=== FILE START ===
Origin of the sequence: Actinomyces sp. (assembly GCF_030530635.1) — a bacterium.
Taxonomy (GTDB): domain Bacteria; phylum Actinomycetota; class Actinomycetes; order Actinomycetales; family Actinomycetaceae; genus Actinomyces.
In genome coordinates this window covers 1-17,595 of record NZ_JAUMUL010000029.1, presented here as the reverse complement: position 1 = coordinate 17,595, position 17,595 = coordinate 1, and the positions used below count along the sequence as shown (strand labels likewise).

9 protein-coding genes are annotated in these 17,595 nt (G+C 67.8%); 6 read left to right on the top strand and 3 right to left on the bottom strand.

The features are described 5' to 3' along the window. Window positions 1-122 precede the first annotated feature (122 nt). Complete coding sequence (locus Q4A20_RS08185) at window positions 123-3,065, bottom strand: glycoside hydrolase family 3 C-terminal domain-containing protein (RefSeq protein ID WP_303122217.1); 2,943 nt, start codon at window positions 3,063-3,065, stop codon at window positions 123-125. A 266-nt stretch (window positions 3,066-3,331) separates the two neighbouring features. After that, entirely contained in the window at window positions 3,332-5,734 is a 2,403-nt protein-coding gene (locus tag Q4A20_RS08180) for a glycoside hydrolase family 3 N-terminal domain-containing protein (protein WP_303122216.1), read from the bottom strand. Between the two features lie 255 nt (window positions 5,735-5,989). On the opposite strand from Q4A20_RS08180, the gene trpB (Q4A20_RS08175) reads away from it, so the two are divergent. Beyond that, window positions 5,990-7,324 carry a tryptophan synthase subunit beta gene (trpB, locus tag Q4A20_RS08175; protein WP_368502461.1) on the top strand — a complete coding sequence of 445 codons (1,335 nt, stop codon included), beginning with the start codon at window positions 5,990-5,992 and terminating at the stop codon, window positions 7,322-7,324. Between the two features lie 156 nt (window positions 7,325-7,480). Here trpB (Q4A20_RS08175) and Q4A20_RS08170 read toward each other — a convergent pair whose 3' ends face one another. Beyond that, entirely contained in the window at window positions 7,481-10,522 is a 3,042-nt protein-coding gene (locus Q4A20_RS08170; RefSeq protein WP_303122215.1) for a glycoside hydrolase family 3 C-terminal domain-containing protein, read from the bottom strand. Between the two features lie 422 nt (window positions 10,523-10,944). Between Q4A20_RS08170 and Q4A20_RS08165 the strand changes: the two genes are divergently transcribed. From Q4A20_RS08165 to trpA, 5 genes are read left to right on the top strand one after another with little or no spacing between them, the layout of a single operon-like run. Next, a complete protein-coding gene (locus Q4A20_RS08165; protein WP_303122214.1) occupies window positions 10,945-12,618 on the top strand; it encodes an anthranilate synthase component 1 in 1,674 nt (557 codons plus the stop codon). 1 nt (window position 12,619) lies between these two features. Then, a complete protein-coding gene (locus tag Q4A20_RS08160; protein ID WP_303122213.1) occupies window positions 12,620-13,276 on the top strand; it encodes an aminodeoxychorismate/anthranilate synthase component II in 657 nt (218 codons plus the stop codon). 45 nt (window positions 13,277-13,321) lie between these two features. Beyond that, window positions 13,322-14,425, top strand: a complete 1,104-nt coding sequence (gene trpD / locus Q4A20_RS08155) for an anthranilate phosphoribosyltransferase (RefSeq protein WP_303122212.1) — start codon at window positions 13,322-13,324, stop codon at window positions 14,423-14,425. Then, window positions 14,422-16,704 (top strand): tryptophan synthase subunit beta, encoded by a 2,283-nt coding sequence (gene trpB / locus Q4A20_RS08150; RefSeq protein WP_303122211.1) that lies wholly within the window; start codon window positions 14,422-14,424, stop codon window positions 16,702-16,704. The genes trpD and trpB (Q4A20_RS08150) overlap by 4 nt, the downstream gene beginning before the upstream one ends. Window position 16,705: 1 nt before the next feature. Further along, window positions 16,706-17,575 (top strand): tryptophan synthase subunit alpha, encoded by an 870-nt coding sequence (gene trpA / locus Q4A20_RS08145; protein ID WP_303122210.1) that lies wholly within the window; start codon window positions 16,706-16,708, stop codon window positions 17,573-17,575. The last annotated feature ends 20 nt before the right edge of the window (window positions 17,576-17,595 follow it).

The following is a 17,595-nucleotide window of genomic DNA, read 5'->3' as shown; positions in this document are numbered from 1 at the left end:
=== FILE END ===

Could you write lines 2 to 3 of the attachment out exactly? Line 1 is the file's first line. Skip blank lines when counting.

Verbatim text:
Taxonomy (GTDB): domain Bacteria; phylum Actinomycetota; class Actinomycetes; order Actinomycetales; family Actinomycetaceae; genus Actinomyces.
In genome coordinates this window covers 1-17,595 of record NZ_JAUMUL010000029.1, presented here as the reverse complement: position 1 = coordinate 17,595, position 17,595 = coordinate 1, and the positions used below count along the sequence as shown (strand labels likewise).